News and applications for life science research professionals
Subscribe to Bioscience Technology All
View Sample

FREE Email Newsletter Bioscience Technology Daily

Training by Repetition Actually Prevents Learning for Those With Autism

October 6, 2015 10:22 am | by Carnegie Mellon University | News | Comments

A new study published in Nature Neuroscience shows that training individuals with ASD to acquire new information by repeating the information actually harms their ability to apply that learned knowledge to other situations. This finding, by an international research team, challenges the popular educational approaches designed for ASD individuals that focus on repetition and drills.


How the Brain Builds New Thoughts

October 6, 2015 10:10 am | by Harvard University | News | Comments

A new study suggests that two adjacent brain regions allow humans to build new thoughts using a sort of conceptual algebra, mimicking the operations of silicon computers that represent variables and their changing values.


Rare Ferrets Find New Home on Former Toxic Site in Denver

October 6, 2015 10:01 am | by Dan Elliot, Associated Press | News | Comments

Rare black-footed ferrets chattered angrily before dashing out of pet carriers and ducking into burrows Monday at the Rocky Mountain Arsenal National Wildlife Refuge - a milestone for the highly endangered animals and for the former toxic waste site on the industrial edge of Denver.


Gut Bacteria Population, Diversity Linked to Anorexia Nervosa

October 6, 2015 9:53 am | by UNC | News | Comments

Researchers found that people with anorexia nervosa have very different microbial communities residing inside their guts compared to healthy individuals and that this bacterial imbalance is associated with some of the psychological symptoms related to the eating disorder.


Predicting Change in the Alzheimer’s Brain

October 6, 2015 9:14 am | by Larry Hardesty, MIT News Office | News | Comments

Researchers are developing a computer system that uses genetic, demographic, and clinical data to help predict the effects of disease on brain anatomy.


Top 10 Tips for ChIP Sequencing Library Preparation

October 5, 2015 10:09 am | Product Releases | Comments

Chromatrap, a business unit of Porvair Sciences, has produced an informative new guide entitled ‘Top 10 Tips for ChIP-seq Library Preparation'.

Capturing the Right Odors to Study the Brain

October 5, 2015 10:02 am | by Caltech | News | Comments

Researchers aim to reveal neural mechanisms related to olfaction.


Scientists Grow Organic Semiconductor Crystals Vertically for First Time

October 5, 2015 9:57 am | by UCLA | News | Comments

Our smartphones, tablets, computers and biosensors all have improved because of the rapidly increasing efficiency of semiconductors. Now, materials scientists from the have discovered a way to make organic semiconductors more powerful and more efficient.


Identifying Cancer's Food Sensors May Help Halt Tumor Growth

October 5, 2015 9:42 am | by University of Oxford | News | Comments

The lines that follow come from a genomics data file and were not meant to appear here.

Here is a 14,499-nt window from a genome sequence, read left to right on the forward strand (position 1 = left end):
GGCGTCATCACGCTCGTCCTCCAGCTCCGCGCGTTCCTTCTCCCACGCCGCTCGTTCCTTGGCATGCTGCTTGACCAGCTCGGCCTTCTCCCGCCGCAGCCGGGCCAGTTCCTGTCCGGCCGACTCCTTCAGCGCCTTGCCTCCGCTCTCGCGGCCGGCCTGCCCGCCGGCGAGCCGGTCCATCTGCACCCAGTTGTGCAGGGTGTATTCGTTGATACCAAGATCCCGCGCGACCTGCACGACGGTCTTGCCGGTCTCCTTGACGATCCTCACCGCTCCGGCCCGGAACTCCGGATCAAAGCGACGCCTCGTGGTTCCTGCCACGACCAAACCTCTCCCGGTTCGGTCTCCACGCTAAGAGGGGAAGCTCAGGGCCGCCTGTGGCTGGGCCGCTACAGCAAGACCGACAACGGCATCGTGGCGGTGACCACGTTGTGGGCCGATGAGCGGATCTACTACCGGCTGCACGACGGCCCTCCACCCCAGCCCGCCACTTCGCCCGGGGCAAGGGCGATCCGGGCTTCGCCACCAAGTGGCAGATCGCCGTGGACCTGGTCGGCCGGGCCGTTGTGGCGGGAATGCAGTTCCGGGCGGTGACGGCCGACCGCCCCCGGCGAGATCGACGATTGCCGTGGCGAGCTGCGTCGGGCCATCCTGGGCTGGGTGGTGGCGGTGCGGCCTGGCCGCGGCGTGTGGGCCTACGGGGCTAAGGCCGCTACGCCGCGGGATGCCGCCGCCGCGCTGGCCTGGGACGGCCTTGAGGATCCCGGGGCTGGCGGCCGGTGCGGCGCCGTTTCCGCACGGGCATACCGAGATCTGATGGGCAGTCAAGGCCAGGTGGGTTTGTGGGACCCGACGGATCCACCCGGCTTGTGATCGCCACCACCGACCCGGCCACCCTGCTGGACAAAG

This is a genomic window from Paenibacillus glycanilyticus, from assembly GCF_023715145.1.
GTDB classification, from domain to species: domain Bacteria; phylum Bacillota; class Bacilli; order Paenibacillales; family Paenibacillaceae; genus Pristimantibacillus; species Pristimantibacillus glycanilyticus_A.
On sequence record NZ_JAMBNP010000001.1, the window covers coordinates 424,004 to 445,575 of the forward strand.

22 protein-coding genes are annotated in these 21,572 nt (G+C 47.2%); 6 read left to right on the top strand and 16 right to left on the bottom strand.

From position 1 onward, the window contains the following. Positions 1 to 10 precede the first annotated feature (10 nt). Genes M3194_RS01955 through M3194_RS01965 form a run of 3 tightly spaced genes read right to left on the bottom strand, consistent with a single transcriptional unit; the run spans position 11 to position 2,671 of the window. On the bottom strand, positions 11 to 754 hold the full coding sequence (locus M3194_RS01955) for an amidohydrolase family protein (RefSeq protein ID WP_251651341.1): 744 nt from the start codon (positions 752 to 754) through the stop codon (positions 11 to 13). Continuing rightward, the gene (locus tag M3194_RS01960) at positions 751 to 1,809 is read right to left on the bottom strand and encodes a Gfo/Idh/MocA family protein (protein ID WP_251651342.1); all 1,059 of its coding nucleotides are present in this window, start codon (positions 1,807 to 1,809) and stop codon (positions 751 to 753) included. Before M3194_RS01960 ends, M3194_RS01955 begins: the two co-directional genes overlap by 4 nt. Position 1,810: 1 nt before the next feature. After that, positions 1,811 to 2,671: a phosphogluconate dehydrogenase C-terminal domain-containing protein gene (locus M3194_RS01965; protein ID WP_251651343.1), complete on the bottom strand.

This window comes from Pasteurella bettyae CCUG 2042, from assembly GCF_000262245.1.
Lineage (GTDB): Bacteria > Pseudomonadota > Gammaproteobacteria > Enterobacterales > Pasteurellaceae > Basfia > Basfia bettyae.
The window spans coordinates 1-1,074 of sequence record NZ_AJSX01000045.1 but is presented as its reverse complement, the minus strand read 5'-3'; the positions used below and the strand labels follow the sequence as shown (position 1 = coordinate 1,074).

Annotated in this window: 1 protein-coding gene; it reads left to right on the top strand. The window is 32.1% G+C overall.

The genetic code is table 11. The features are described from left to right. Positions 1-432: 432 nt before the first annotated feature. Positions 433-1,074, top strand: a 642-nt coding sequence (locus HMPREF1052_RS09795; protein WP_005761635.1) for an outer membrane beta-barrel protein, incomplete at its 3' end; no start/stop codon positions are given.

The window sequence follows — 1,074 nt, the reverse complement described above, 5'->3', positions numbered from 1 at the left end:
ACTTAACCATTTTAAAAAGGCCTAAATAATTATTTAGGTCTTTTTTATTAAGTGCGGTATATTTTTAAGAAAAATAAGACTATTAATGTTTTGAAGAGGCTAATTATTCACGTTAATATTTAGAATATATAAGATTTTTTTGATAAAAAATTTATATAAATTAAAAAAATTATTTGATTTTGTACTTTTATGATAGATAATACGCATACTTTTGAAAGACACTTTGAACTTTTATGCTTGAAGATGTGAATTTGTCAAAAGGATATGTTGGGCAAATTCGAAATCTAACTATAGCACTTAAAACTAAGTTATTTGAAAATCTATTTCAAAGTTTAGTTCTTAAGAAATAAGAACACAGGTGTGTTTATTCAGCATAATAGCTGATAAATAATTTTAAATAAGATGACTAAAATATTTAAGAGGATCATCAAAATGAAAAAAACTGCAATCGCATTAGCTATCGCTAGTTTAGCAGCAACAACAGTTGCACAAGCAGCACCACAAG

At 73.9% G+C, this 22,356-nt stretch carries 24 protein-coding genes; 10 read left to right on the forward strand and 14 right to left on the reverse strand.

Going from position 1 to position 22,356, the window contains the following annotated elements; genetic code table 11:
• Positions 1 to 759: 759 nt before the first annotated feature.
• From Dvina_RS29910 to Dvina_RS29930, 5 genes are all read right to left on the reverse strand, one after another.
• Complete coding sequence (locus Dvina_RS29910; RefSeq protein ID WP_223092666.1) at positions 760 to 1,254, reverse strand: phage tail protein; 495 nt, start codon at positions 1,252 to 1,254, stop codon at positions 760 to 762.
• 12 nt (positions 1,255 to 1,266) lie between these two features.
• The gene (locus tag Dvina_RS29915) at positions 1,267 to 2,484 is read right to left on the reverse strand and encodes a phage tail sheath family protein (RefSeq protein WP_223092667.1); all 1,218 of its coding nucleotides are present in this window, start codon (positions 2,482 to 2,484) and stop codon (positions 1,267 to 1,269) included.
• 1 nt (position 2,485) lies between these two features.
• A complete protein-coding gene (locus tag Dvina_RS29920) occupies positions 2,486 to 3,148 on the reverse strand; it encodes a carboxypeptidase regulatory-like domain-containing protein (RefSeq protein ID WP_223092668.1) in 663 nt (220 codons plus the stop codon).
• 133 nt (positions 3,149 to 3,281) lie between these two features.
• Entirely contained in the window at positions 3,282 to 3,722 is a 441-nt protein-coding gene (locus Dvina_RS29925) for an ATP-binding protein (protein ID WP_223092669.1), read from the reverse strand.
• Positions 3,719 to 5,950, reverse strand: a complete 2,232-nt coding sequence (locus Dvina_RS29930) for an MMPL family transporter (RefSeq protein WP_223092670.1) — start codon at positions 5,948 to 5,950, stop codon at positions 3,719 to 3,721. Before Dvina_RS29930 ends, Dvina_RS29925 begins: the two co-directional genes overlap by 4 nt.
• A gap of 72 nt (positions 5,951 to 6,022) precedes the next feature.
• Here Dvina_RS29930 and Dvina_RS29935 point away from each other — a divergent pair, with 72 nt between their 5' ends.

Researchers have identified a protein used by tumors to help them detect food supplies. Initial studies show that targeting the protein could restrict cancerous cells' ability to grow.


An Accessible Approach to Making a Mini-brain

October 5, 2015 9:35 am | by Brown University | News | Comments

In a new paper in Tissue Engineering: Part C, researchers describe a relatively accessible method for making a working – though not thinking – sphere of central nervous system tissue. The advance could provide an inexpensive and easy-to-make 3D testbed for biomedical research.


Fatty Liver Disease and Scarring Have Strong Genetic Component

October 5, 2015 9:28 am | by UC San Diego | News | Comments

Researchers say that hepatic fibrosis, which involves scarring of the liver that can result in dysfunction and, in severe cases, cirrhosis and cancer, may be as much a consequence of genetics as environmental factors.


3 Share Nobel Medicine Prize for New Tools to Kill Parasites

October 5, 2015 9:03 am | by Karl Rittermalin Rising, Associated Press | News | Comments

Three scientists from the U.S., Japan and China won the Nobel Prize in medicine on Monday for discovering drugs to fight malaria and other tropical diseases that affect hundreds of millions of people every year.


Bioscience Bulletin: Good News for Fidgeters, Coffee Love, and Water on Mars

October 2, 2015 3:46 pm | by Bevin Fletcher, Associate Editor | News | Comments

Here are our top stories this week!


hPAGE System for Biological Separations

October 2, 2015 11:03 am | Product Releases | Comments

Cleaver Scientific announces the introduction of a horizontal polyacrylamide gel electrophoresis (hPAGE) system developed in collaboration with the Kirkhouse Trust, an organization supporting research and education in the biological sciences.  

High-fructose Diet Hampers Recovery From Traumatic Brain Injury

October 2, 2015 10:59 am | by UCLA | News | Comments

A diet high in processed fructose sabotages rats’ brains’ ability to heal after head trauma, neuroscientists report.



You may login with either your assigned username or your e-mail address.
The password field is case sensitive.